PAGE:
According to this law, if your neighbor’s dog is barking, you can settle the dispute by talking to your neighbor. This law forces the people to settle their disputes by talking to each other before going to the authorities. Most of the time, a neighbor may not know about their dog’s barking and will take action to prevent it, while others may be stubborn and tell you to get lost. Whatever your local laws may be, this is often the first route you will have to take. If you’re curious about the dog laws more in details, BarkingDogs.net went into more detail, along with stories about people who have successfully worked with the law.

Separation Anxiety in Dogs

Why does my dog follow my every move? Why does my dog destroy things when I am away? Why does my dog pace or run in circles when I am leaving the house?

  • Cooper

These behaviors and others like:

  • Housebreaking accidents
  • Barking, howling, or whining
  • Not eating or not chewing on his/hers favorite toy
  • Scratching, digging, or trying to escape
  • Excessive grooming
  • Drooling

can be signs that your dog is suffering from separation anxiety.  Separation anxiety in terms of pets describes stress and anxiousness brought on by leaving your dog alone even if for a split second.  Often these signs are confused with “bad manners”, which is true in some cases, but not all.  Separation anxiety can be a serious issue and disciplining (eg. yelling or scolding), can make the anxiety worsen.  Often, regular obedience training does not help.

What can I do to help my dog get over separation anxiety?

First, please consult your veterinarian.  Sometimes the treatment requires a combination of medication(s) with behavior modification, especially when the case is severe.

What types of behavior modifications are suggested for separation anxiety?

First, be sure your dog is not bored by adding more physical and mental stimulation. This will usually take care of  boredom issues but will usually not take care of separation anxiety issues.   Often bored dogs will scarf down their food then look for more, anywhere including your garbage, but in most cases, the opposite is true of a dog with separation anxiety.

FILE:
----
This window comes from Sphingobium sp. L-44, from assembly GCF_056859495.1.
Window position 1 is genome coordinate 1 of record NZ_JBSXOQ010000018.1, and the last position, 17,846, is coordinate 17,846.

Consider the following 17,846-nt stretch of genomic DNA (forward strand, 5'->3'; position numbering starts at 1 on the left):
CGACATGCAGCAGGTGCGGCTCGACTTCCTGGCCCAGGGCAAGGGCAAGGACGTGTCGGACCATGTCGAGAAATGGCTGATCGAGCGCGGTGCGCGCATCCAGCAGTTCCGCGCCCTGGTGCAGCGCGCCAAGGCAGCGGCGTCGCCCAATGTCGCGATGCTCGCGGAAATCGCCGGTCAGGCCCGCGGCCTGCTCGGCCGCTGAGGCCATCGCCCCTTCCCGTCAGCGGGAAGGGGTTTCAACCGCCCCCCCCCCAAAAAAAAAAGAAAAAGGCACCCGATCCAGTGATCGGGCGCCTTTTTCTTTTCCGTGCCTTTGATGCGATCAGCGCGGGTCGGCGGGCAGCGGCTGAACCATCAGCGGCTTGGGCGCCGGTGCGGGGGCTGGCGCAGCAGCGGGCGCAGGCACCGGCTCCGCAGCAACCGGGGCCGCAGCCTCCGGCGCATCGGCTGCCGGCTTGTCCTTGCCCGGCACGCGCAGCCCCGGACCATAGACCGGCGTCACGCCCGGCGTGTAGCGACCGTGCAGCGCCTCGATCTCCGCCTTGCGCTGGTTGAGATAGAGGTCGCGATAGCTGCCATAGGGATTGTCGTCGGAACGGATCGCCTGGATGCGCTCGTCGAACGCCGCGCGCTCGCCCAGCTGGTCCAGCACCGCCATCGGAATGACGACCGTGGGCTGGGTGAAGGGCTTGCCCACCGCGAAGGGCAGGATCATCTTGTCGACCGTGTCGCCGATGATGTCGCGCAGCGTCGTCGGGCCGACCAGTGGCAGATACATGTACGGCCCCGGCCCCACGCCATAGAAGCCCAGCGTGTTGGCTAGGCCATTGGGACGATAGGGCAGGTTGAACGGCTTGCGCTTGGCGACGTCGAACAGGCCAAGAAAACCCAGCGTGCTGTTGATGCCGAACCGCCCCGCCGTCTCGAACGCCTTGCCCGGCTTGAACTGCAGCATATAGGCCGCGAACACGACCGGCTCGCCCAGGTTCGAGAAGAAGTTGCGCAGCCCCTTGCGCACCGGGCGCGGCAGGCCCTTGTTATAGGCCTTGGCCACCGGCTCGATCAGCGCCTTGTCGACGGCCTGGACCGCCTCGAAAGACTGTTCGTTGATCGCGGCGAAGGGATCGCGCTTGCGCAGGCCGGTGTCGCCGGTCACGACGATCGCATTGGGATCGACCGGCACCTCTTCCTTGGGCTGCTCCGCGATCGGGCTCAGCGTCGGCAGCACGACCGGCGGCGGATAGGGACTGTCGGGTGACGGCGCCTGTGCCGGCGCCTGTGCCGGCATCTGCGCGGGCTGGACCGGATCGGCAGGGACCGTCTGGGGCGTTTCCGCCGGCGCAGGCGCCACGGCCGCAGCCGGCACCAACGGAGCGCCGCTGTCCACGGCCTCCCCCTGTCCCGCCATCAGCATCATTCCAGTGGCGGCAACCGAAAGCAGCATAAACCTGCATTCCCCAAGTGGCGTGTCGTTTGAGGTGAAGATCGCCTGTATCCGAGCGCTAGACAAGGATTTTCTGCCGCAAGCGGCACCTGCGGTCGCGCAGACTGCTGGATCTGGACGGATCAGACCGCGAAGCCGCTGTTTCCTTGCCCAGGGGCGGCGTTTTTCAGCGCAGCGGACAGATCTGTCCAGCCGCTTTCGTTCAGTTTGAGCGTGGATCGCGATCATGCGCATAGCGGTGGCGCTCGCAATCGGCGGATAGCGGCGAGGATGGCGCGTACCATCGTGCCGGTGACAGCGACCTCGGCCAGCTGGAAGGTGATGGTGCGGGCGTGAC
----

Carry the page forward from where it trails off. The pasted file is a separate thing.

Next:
Behaviorists suggest changing up your “leaving routine”.  Your pet is very aware of your routine before leaving home, grabbing your coat first, or shutting off the lights, then lastly grabbing your keys.  Mix this up and do some of these things randomly during the day while you are still remaining home.  In time, perhaps only a few weeks, your dog may see that these behaviors don’t mean you are leaving and some or all of this anxiety may lessen greatly.

Also, don’t overcompensate your departure or return.  Don’t give treats or give special attention before you leave or when you return.  Don’t fuss over them, as hard as this is to do, especially when you are so happy to see them when you come home.  Try to ignore your dog for a few minutes before you leave and when you return.  Your dog may get the idea that your leaving is not a big deal.

For extreme cases, there is a program you can try, but first, consult your veterinarian to be sure there your dog is not suffering from some other ailment or illness. This program *  requires a huge time commitment on your part, at least several weeks.    This  will mean you will need to take time off ,if you work, use your vacation time, or find a pet sitter or doggie daycare to assist you.  You will need to spend 30 minutes to an hour every training session.  It requires patience and consistency.  Initially, you leave your home for a few seconds and step right back in so your pet has little or no time to experience separation anxiety.  Always stay calm while inside. Continue to do this until you see no signs of anxiety.  Gradually increase the time you are out, but change up the time (eg. 2 minutes, 1 minute, 4 minutes, 1 minute, 5 minutes) until you see no signs of anxiety.  You continue to do this gradually increasing to an hour, two hours, etc. until you can be away a full work day.

If this does not help, you will need to contact your veterinarian,again, who, hopefully will be able to help you find the cause of your dog’s anxiety issues and perhaps recommend an experience behaviorist who has worked with this disorder and/or prescribe proper medication.

*This program is suggested by Amy Bender, Dog Expert (www.dogs.about.com).

Please note: This article has been provided for informational purposes only. If your pet is showing any signs of illness, please consult a veterinarian as quickly as possible.